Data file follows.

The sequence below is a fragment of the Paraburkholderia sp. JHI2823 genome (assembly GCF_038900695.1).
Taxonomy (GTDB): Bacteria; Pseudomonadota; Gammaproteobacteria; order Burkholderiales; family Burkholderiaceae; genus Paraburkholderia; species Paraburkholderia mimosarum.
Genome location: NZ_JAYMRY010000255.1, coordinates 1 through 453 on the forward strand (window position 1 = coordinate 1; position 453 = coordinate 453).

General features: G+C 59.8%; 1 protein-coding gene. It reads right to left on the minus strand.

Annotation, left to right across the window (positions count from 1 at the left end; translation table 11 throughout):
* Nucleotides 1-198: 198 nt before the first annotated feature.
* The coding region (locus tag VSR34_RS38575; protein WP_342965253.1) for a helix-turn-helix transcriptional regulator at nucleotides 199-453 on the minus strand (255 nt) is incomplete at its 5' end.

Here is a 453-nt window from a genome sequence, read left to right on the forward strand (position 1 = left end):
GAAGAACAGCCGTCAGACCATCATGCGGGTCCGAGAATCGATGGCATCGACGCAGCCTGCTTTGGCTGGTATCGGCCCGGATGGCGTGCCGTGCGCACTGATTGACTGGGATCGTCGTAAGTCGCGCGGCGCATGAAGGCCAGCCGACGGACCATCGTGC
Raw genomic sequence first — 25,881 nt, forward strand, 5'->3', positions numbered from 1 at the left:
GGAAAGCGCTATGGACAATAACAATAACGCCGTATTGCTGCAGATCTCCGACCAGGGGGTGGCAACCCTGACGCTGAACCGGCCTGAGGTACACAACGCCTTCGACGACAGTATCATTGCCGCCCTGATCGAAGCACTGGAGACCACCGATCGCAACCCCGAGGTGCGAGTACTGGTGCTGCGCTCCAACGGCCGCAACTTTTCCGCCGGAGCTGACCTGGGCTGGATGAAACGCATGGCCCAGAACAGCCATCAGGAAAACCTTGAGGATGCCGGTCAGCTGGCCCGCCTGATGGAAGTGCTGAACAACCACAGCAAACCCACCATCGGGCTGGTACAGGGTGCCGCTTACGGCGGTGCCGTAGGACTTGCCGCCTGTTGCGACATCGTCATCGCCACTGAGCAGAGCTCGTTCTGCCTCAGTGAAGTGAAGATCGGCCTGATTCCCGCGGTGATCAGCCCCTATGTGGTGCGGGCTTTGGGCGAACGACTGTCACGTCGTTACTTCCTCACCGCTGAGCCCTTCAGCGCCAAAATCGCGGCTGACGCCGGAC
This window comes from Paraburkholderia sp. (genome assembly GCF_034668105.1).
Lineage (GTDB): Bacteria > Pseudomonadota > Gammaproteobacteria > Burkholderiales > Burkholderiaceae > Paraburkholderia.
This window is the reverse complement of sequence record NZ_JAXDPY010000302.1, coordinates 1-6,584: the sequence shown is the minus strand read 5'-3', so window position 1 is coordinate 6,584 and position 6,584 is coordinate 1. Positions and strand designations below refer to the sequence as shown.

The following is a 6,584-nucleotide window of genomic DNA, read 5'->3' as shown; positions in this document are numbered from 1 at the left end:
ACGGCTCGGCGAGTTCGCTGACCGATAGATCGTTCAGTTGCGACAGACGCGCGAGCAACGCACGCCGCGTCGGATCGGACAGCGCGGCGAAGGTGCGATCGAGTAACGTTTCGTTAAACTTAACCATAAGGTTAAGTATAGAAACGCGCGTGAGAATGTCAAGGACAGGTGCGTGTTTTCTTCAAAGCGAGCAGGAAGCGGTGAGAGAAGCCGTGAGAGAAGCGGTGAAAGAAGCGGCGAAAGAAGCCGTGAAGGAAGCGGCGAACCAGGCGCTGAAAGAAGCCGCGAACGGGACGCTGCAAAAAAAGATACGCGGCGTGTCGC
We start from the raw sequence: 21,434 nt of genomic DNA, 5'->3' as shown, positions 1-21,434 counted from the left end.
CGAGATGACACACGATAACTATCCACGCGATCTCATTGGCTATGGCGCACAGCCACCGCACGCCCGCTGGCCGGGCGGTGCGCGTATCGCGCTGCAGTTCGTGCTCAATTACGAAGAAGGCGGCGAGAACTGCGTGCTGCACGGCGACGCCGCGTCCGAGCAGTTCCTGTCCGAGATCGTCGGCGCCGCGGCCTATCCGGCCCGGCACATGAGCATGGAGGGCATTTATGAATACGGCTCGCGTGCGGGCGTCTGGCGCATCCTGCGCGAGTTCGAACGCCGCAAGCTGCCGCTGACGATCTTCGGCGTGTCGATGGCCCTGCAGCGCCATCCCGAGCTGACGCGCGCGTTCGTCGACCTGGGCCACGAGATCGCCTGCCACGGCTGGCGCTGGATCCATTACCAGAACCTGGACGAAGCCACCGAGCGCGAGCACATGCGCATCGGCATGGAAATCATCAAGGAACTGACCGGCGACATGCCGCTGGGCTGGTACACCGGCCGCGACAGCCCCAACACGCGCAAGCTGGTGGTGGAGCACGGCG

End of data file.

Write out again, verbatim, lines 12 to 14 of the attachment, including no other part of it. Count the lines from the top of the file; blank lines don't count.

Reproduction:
This window comes from Paraburkholderia sp. (genome assembly GCF_034668105.1).
Lineage (GTDB): Bacteria > Pseudomonadota > Gammaproteobacteria > Burkholderiales > Burkholderiaceae > Paraburkholderia.
This window is the reverse complement of sequence record NZ_JAXDPY010000302.1, coordinates 1-6,584: the sequence shown is the minus strand read 5'-3', so window position 1 is coordinate 6,584 and position 6,584 is coordinate 1. Positions and strand designations below refer to the sequence as shown.